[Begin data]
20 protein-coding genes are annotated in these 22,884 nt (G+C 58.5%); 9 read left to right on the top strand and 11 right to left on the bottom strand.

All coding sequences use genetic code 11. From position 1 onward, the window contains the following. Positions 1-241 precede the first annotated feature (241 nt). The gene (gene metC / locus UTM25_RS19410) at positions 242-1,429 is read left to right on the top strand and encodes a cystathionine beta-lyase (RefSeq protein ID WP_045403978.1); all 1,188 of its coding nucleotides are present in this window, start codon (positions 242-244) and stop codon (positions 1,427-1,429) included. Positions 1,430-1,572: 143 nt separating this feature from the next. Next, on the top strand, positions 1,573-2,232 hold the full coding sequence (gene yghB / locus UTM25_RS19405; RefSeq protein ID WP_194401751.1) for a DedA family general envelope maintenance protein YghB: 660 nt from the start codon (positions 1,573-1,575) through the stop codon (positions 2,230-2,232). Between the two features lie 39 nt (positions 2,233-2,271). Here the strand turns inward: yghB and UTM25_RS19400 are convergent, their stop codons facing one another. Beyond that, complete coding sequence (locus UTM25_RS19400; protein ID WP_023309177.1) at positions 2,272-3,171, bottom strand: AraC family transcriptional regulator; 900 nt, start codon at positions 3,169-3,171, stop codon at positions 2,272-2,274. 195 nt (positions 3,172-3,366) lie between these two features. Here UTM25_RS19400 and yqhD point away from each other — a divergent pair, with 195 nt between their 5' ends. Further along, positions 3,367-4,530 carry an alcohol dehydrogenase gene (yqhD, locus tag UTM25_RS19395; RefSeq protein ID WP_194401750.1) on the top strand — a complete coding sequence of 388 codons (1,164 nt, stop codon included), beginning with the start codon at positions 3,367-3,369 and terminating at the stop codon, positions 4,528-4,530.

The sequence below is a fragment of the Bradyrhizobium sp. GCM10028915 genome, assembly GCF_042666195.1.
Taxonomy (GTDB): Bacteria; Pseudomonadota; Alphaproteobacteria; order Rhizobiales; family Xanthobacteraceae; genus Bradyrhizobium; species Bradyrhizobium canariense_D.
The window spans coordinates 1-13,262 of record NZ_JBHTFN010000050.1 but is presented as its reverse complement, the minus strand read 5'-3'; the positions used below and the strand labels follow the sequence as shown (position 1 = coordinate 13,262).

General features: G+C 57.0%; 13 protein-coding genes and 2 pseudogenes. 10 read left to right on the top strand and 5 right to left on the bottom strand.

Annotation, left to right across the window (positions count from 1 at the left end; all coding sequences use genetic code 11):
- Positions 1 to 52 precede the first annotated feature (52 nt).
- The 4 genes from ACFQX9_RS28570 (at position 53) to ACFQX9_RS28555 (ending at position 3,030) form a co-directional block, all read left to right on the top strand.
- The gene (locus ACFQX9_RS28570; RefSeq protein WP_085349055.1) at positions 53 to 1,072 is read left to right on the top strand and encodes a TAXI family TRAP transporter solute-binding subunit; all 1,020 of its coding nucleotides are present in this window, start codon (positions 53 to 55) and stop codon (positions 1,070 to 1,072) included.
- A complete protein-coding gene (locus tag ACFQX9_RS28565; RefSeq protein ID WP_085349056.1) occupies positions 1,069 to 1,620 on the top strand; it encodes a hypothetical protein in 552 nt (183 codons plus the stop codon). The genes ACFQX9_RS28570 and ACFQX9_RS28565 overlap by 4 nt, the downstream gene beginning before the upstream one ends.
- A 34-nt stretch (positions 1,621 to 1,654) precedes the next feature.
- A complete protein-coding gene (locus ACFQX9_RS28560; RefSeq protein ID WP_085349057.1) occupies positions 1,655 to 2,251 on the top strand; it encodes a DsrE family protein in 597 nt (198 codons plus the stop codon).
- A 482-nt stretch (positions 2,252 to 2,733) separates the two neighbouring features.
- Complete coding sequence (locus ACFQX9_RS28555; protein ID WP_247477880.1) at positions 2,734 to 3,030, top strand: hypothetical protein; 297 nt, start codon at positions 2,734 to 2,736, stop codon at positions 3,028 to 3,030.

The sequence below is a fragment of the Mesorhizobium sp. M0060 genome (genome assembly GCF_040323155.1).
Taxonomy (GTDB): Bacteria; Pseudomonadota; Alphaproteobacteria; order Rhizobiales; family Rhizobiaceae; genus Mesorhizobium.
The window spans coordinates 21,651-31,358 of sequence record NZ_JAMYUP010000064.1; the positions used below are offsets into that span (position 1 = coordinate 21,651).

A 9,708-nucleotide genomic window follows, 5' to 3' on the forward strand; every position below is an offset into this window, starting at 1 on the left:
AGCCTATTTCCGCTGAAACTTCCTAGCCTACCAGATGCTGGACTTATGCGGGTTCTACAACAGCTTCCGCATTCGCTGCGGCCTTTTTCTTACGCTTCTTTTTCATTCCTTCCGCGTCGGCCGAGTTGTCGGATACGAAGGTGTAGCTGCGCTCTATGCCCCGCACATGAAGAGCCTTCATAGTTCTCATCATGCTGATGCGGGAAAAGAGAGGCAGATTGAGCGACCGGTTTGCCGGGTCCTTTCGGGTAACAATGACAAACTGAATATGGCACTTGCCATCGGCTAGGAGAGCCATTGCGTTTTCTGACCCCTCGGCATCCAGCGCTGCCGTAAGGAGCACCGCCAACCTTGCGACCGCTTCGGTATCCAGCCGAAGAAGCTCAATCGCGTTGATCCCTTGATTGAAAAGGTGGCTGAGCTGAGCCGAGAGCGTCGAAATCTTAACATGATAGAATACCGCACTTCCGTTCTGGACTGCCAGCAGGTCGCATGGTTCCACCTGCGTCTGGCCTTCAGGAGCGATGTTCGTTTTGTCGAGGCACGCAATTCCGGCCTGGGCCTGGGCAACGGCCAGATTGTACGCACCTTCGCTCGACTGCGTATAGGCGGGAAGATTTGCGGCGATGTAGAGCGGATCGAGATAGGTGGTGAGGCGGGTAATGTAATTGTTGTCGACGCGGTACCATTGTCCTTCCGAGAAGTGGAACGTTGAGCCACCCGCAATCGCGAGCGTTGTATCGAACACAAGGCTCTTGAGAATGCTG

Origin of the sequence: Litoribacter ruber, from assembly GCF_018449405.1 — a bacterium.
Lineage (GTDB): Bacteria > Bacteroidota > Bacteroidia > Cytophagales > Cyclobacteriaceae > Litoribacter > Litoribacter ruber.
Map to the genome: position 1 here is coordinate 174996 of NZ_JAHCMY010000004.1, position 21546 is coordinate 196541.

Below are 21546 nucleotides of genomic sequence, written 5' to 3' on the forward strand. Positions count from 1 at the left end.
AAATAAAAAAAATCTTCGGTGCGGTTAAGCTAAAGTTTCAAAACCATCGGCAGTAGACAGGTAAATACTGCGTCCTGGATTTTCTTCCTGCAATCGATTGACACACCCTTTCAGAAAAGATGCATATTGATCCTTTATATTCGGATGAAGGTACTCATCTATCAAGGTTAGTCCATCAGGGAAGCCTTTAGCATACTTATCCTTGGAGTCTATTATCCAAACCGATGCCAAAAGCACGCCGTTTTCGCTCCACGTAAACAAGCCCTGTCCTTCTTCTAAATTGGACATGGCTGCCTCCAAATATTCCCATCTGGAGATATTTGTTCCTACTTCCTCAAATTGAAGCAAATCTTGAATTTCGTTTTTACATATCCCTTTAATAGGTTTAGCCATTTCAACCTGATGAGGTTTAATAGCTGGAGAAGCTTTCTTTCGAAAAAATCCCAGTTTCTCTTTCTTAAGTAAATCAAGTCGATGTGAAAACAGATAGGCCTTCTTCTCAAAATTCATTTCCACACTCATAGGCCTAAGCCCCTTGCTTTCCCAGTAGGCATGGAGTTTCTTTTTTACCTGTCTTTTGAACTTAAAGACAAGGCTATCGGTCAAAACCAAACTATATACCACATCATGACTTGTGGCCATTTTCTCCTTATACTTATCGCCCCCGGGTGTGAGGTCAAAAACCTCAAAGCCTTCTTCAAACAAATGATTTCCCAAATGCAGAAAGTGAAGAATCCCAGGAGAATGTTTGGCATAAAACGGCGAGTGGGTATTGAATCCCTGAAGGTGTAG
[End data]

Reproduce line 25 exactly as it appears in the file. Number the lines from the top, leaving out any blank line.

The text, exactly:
AAATAAAAAAAATCTTCGGTGCGGTTAAGCTAAAGTTTCAAAACCATCGGCAGTAGACAGGTAAATACTGCGTCCTGGATTTTCTTCCTGCAATCGATTGACACACCCTTTCAGAAAAGATGCATATTGATCCTTTATATTCGGATGAAGGTACTCATCTATCAAGGTTAGTCCATCAGGGAAGCCTTTAGCATACTTATCCTTGGAGTCTATTATCCAAACCGATGCCAAAAGCACGCCGTTTTCGCTCCACGTAAACAAGCCCTGTCCTTCTTCTAAATTGGACATGGCTGCCTCCAAATATTCCCATCTGGAGATATTTGTTCCTACTTCCTCAAATTGAAGCAAATCTTGAATTTCGTTTTTACATATCCCTTTAATAGGTTTAGCCATTTCAACCTGATGAGGTTTAATAGCTGGAGAAGCTTTCTTTCGAAAAAATCCCAGTTTCTCTTTCTTAAGTAAATCAAGTCGATGTGAAAACAGATAGGCCTTCTTCTCAAAATTCATTTCCACACTCATAGGCCTAAGCCCCTTGCTTTCCCAGTAGGCATGGAGTTTCTTTTTTACCTGTCTTTTGAACTTAAAGACAAGGCTATCGGTCAAAACCAAACTATATACCACATCATGACTTGTGGCCATTTTCTCCTTATACTTATCGCCCCCGGGTGTGAGGTCAAAAACCTCAAAGCCTTCTTCAAACAAATGATTTCCCAAATGCAGAAAGTGAAGAATCCCAGGAGAATGTTTGGCATAAAACGGCGAGTGGGTATTGAATCCCTGAAGGTGTAG